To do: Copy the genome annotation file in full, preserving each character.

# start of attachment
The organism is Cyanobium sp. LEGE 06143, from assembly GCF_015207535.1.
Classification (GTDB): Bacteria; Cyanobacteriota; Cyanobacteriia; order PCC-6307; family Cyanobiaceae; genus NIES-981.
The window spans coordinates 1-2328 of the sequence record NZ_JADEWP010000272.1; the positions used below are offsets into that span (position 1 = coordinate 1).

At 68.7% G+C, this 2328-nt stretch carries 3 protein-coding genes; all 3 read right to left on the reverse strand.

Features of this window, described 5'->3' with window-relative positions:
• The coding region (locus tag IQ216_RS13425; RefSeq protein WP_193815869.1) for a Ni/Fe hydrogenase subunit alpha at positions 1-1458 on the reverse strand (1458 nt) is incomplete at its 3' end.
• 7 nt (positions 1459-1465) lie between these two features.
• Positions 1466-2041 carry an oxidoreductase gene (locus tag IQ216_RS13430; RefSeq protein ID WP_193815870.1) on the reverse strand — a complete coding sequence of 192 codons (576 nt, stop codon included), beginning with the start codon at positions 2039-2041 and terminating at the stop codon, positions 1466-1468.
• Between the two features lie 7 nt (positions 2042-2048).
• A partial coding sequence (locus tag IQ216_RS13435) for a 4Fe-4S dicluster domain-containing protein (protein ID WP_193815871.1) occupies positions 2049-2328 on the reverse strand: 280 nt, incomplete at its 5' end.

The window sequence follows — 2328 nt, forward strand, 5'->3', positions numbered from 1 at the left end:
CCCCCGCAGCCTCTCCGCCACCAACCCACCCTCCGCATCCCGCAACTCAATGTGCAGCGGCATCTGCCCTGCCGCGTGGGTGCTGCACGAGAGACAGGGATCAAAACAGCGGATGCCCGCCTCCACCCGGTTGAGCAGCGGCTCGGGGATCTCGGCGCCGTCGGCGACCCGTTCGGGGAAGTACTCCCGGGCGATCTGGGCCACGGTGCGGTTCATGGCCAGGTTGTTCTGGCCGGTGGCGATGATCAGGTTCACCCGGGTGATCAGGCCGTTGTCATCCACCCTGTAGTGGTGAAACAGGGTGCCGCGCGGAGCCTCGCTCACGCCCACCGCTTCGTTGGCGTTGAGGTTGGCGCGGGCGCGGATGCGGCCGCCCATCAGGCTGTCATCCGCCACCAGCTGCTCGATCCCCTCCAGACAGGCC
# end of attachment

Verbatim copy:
The organism is Cyanobium sp. LEGE 06143, from assembly GCF_015207535.1.
Classification (GTDB): Bacteria; Cyanobacteriota; Cyanobacteriia; order PCC-6307; family Cyanobiaceae; genus NIES-981.
The window spans coordinates 1-2328 of the sequence record NZ_JADEWP010000272.1; the positions used below are offsets into that span (position 1 = coordinate 1).

At 68.7% G+C, this 2328-nt stretch carries 3 protein-coding genes; all 3 read right to left on the reverse strand.

Features of this window, described 5'->3' with window-relative positions:
• The coding region (locus tag IQ216_RS13425; RefSeq protein WP_193815869.1) for a Ni/Fe hydrogenase subunit alpha at positions 1-1458 on the reverse strand (1458 nt) is incomplete at its 3' end.
• 7 nt (positions 1459-1465) lie between these two features.
• Positions 1466-2041 carry an oxidoreductase gene (locus tag IQ216_RS13430; RefSeq protein ID WP_193815870.1) on the reverse strand — a complete coding sequence of 192 codons (576 nt, stop codon included), beginning with the start codon at positions 2039-2041 and terminating at the stop codon, positions 1466-1468.
• Between the two features lie 7 nt (positions 2042-2048).
• A partial coding sequence (locus tag IQ216_RS13435) for a 4Fe-4S dicluster domain-containing protein (protein ID WP_193815871.1) occupies positions 2049-2328 on the reverse strand: 280 nt, incomplete at its 5' end.

The window sequence follows — 2328 nt, forward strand, 5'->3', positions numbered from 1 at the left end:
CCCCCGCAGCCTCTCCGCCACCAACCCACCCTCCGCATCCCGCAACTCAATGTGCAGCGGCATCTGCCCTGCCGCGTGGGTGCTGCACGAGAGACAGGGATCAAAACAGCGGATGCCCGCCTCCACCCGGTTGAGCAGCGGCTCGGGGATCTCGGCGCCGTCGGCGACCCGTTCGGGGAAGTACTCCCGGGCGATCTGGGCCACGGTGCGGTTCATGGCCAGGTTGTTCTGGCCGGTGGCGATGATCAGGTTCACCCGGGTGATCAGGCCGTTGTCATCCACCCTGTAGTGGTGAAACAGGGTGCCGCGCGGAGCCTCGCTCACGCCCACCGCTTCGTTGGCGTTGAGGTTGGCGCGGGCGCGGATGCGGCCGCCCATCAGGCTGTCATCCGCCACCAGCTGCTCGATCCCCTCCAGACAGGCC